Project Syndicate | September 25, 2014
By Ayesha & Parag Khanna
SINGAPORE – The increasing ability of people to exchange goods, services, and labor directly, via online platforms, is transforming how modern economies operate. But to ensure that the rise of the “sharing economy” works efficiently and improves conditions for all parties, some regulation is needed.
People can now circumvent many traditional service businesses. They can share transport, using Uber, Lyft, or RelayRides; provide accommodation through Airbnb; tender household chores via TaskRabbit, Fiverr, or Mechanical Turk; and arrange their grocery deliveries using Favor and Instacart. Similarly, crowdfunding platforms, such as Kickstarter and Lending Club, allow start-ups to raise grants, loans, or investment from the general population, rather than relying on a financial intermediary.
By cutting out the middleman, these online platforms empower individuals, reduce transaction costs, and create a more inclusive economy. But their evolution is far from straightforward, and many such services will require careful regulation if they are to flourish – as protests and court rulings in Europe against Uber demonstrate.
One reason why Uber and other sharing-economy pioneers are so disruptive is that they represent a highly efficient form of peer-to-peer capitalism. Buyers and sellers can agree directly on the price of every transaction, and business reputations depend on transparent customer feedback, generating continuous pressure to improve performance.
The sharing economy also boosts entrepreneurship, as people see new ways to fill gaps in the market. What began as a simple way for households to boost incomes – by renting out one’s apartment or car – has become a formidable disruptive force. Forbes magazine estimates that the sharing economy’s 2013 revenues topped $3.5 billion. During the 2014 soccer World Cup in Brazil, a country with a chronic shortage of hotel rooms, more than 100,000 people used home-sharing Web sites to find accommodation.
The opportunity to buy or sell has also become much more inclusive: half of Airbnb hosts in the United States have low to moderate incomes, and 90% of hosts globally rent their primary residence. Several cities have recognized the benefits to be gained from promoting a sharing economy. Seattle, for example, has deregulated its transportation and hospitality sectors, challenging the city’s taxi and hotel monopolies.
But economic change of this magnitude inevitably has its opponents, some with legitimate concerns. Do peer-to-peer businesses undercut incumbents by not paying similar taxes? Are such businesses – flush with venture capital – running their operations at a loss in order to capture market share? And should these firms be allowed to access telecoms data to learn about customers’ habits and movements, thus giving them an unfair advantage?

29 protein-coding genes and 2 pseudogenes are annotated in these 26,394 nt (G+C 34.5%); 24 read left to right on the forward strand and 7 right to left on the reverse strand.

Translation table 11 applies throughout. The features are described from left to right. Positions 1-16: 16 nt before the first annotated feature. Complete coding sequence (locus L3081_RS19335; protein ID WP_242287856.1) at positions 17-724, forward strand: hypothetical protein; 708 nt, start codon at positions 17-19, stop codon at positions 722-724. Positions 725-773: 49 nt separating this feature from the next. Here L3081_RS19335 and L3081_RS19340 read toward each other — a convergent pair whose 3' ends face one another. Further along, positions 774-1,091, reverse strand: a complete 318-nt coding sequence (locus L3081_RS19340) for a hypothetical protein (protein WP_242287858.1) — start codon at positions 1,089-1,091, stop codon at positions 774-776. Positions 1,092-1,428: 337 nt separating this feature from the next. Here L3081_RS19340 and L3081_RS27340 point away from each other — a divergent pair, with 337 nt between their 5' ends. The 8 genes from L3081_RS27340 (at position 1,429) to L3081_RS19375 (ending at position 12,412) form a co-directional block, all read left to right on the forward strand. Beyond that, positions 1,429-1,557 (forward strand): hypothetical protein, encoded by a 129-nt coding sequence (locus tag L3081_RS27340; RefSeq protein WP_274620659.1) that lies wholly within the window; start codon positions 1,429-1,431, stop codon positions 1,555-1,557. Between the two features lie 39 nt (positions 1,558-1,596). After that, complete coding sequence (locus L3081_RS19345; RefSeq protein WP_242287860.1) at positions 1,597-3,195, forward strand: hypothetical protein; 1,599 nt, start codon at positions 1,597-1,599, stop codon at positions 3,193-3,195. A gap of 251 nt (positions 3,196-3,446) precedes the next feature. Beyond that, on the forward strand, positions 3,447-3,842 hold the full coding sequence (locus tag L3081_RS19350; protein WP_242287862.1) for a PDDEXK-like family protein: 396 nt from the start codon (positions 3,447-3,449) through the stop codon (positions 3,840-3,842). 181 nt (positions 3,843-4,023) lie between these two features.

Some firms have set their own operating standards. TaskRabbit, which subcontracts household jobs like assembling Ikea furniture, requires participants to pay a minimum wage, and has launched an insurance scheme to protect its US workers. On the other hand, technology platforms that use “algorithmic scheduling” to align workers’ shifts and hours with business cycles automatically, continue to disrupt family life and cause unnecessary stress. Policymakers need to stay ahead of these sharing-economy trends.
As services and software converge, public officials must enhance their technical skills and work with the private sector to ensure market fairness and efficiency. For example, they must prevent the manipulation of reviews and other practices that mislead consumers trying to assess the quality of a company’s service. Airbnb and the online travel agent Expedia allow reviews only by customers who have actually used their services; that could become a regulatory norm throughout the sharing economy.
Governments also have a broader role to play. As more people adopt “portfolio careers” – relying on several sources of income, rather than a single job – it becomes harder to collect and analyze labor-market data. Governments will need new accounting and reporting standards to calculate wages, forecast incomes, and categorize workers within the growing ranks of the self-employed. Such standards, coupled with data-sharing guidelines, will help determine when, and how much, to tax sharing-economy transactions.
None of this will be easy. Though self-employment and part-time labor are hardly new, the sharing economy is different, because it allows freelancers to become “nano-workers,” shifting among employers not just monthly or even weekly, but several times a day. As US and European unemployment rates remain high and wages stagnate, people increasingly rely on such diverse income streams. Today, almost 27 million Americans survive on part-time and project-based incomes.
With nearly half of all services jobs in the OECD at risk of automation, the sharing economy can smooth the disruption caused to displaced workers as they upgrade their skills. Indeed, sharing-economy data can help governments identify those workers at greatest risk and support their retraining.
The sharing economy reflects the convergence of entrepreneurialism and technological connectivity. Taxi drivers and hotel owners may feel threatened, but the sharing economy has the potential to increase and redistribute earnings in cities that are already struggling with poverty and inequality. Those who are displaced will have far better prospects in the more prosperous and inclusive environment that the sharing economy promises to create.